Claire Fowler, Longitude’s new influencer relations executive, tells us why brands are incorporating influential voices in their thought leadership campaigns, and explains how to use them.
Claire works alongside our editorial team to source and identify global B2B experts, executives and influencers to feature in thought leadership campaigns for our clients. She develops and maintains long-term relationships with these individuals and industry leaders to help build their profile, as well as the profiles of our clients.
This is a new role for Longitude. What impact do you think it will have on our clients’ thought leadership campaigns?
Influencer marketing may be synonymous with B2C, but influencers now play a large part in B2B content strategies too – and increasingly in thought leadership. In my role I help manage those relationships in order to connect the right people with the right client and the right campaign.
The roles of these influencers in the business world mean they are keen to share their expert insight with existing and new audiences. Not only does this add credibility to our clients’ stories – it also helps to generate awareness of the content and brand among a different following, and therefore increases the reach of the campaign.
How does a qualitative research approach compare with a quantitative survey-based approach? Can they complement each other?
Surveys are great for gathering and comparing large amounts of data on specific topics at a specific moment in time, whereas in-depth interviews with experts and influencers provide detailed subject analysis and perspective on what that data means for businesses – not just now but also in the future.
Both methods add value and credibility to thought leadership, and are especially effective when used together. Interviews can help bring survey results to life on a personal level, generating the unique stories that thought leadership needs to engage with audiences. And they often provide provocative soundbites that can be particularly useful when promoting the campaign.
What do you look for when you source interviewees? Are there criteria they have to meet?
Each campaign is different, so there are no set criteria. When I think about who to approach for campaigns, first it is crucial for me to understand the client’s goals for the interviews. I then use my skills and experience to find subject matter experts who will help to achieve those goals.
For example, a client may want to investigate the role of cutting-edge technology in their industry. In this case we may look to secure researchers and academics who are at the forefront of these advancements. Sometimes, a client wants to explore perspectives outside their own sphere of influence, in which case we would reach out to senior executives at a range of leading companies, using or building on our range of expert contacts.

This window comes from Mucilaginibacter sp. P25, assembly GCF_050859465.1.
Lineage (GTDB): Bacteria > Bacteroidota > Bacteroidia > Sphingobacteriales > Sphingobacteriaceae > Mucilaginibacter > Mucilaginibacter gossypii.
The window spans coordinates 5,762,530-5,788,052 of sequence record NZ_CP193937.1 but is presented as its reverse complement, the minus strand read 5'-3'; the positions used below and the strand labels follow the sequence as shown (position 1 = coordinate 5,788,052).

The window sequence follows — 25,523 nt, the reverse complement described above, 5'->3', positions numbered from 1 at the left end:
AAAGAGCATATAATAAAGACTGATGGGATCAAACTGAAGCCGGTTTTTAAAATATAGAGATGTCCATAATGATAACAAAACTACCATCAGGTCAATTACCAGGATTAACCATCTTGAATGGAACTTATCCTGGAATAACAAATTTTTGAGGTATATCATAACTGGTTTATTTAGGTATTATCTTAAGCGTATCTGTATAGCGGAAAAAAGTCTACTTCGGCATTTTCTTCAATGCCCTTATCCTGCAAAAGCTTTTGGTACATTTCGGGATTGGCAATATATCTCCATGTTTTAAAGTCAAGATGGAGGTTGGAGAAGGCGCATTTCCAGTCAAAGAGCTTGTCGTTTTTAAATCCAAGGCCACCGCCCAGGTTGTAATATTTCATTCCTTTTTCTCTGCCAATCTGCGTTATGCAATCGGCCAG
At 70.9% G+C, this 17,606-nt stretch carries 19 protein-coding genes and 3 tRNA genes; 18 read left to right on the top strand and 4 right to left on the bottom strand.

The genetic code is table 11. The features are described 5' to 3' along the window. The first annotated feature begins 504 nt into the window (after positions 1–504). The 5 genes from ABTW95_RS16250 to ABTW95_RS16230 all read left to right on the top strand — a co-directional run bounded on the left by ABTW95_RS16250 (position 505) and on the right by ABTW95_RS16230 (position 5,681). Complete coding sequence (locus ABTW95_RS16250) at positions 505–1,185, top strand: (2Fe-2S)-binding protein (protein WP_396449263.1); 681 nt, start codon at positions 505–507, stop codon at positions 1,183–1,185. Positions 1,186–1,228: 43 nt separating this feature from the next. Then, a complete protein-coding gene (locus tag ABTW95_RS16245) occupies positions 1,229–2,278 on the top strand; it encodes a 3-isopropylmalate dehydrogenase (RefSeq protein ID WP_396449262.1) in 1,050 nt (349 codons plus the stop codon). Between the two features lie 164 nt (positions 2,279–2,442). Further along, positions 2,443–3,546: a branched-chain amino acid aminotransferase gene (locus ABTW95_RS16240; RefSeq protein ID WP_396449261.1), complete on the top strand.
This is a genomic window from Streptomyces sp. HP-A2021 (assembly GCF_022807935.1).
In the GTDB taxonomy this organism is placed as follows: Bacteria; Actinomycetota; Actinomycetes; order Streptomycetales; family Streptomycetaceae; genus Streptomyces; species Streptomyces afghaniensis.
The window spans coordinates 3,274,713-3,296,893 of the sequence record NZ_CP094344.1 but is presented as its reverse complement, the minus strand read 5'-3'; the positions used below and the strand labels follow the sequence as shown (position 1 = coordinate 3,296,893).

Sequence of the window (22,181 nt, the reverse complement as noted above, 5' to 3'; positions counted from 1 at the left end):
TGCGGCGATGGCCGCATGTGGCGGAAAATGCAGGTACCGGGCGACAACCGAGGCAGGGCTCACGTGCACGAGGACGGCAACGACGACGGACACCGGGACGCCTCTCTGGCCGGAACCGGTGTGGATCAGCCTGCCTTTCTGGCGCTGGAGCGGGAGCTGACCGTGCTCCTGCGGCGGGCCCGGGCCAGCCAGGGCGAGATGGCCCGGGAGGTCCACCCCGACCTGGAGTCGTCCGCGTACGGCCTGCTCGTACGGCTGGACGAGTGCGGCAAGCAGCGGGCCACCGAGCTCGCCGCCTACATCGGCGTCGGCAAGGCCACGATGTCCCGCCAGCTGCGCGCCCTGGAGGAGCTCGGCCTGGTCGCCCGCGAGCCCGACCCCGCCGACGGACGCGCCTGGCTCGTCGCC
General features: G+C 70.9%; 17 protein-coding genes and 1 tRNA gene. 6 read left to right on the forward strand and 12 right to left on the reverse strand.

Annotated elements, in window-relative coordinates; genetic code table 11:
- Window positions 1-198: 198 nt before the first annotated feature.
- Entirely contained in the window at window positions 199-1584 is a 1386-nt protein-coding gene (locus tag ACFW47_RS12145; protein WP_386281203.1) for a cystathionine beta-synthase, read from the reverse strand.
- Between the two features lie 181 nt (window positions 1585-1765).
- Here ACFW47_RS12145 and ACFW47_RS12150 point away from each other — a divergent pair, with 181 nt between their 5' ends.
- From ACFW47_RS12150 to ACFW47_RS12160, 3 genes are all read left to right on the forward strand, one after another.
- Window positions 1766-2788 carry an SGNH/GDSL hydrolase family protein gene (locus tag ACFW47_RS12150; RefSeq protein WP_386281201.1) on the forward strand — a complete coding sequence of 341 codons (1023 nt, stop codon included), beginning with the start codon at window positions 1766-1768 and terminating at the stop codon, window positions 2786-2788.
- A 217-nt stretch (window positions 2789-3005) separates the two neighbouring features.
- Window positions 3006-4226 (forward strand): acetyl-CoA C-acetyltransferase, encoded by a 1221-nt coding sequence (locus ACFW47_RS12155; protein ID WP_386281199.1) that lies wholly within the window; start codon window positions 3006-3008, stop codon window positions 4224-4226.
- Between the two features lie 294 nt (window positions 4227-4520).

Which interviewees are the hardest to source, and why?
It probably goes without saying, but the more high-profile an individual is, the harder it can be to secure an interview. These individuals are always in high demand, and since their time is at a premium they are often quite selective about the opportunities they will commit to. This is why my role is so crucial – securing these conversations is time consuming, and persistence is key.
Having the Financial Times brand behind us really helps us to approach influential and hard-to-reach individuals. That in itself carries significant weight, and often helps to persuade interviewees to take part in our clients’ projects.
How do you use expert interviews to best effect in thought leadership campaigns?
I talked before about some of the key benefits of a qualitative approach, but those benefits don’t automatically bring results – they need to be managed well to maximise their effect.
Our editors put a huge amount of work into the questions in order to tease out the most relevant stories and produce the most effective quotes. Doing this makes sure that the interviews contribute towards the overall narrative, so the fewest words go to waste.
In our experience, interviewees’ neutrality helps to ensure the final campaign is not too self-serving or inward-looking. This is often a worry for clients as they try to balance their internal marketing objectives with the broader role of thought leadership – these qualitative interviews help to quash that worry.
At a more practical level, using direct quotes on social media and in PR will provide those all-important soundbites that make audiences sit up and take notice. Interviews with the right influencers and external contributors can quickly and easily be turned into extra campaign materials, such as Q&A interviews, case studies and personal profiles. These are just a few of the ways to get the maximum mileage from an interview programme.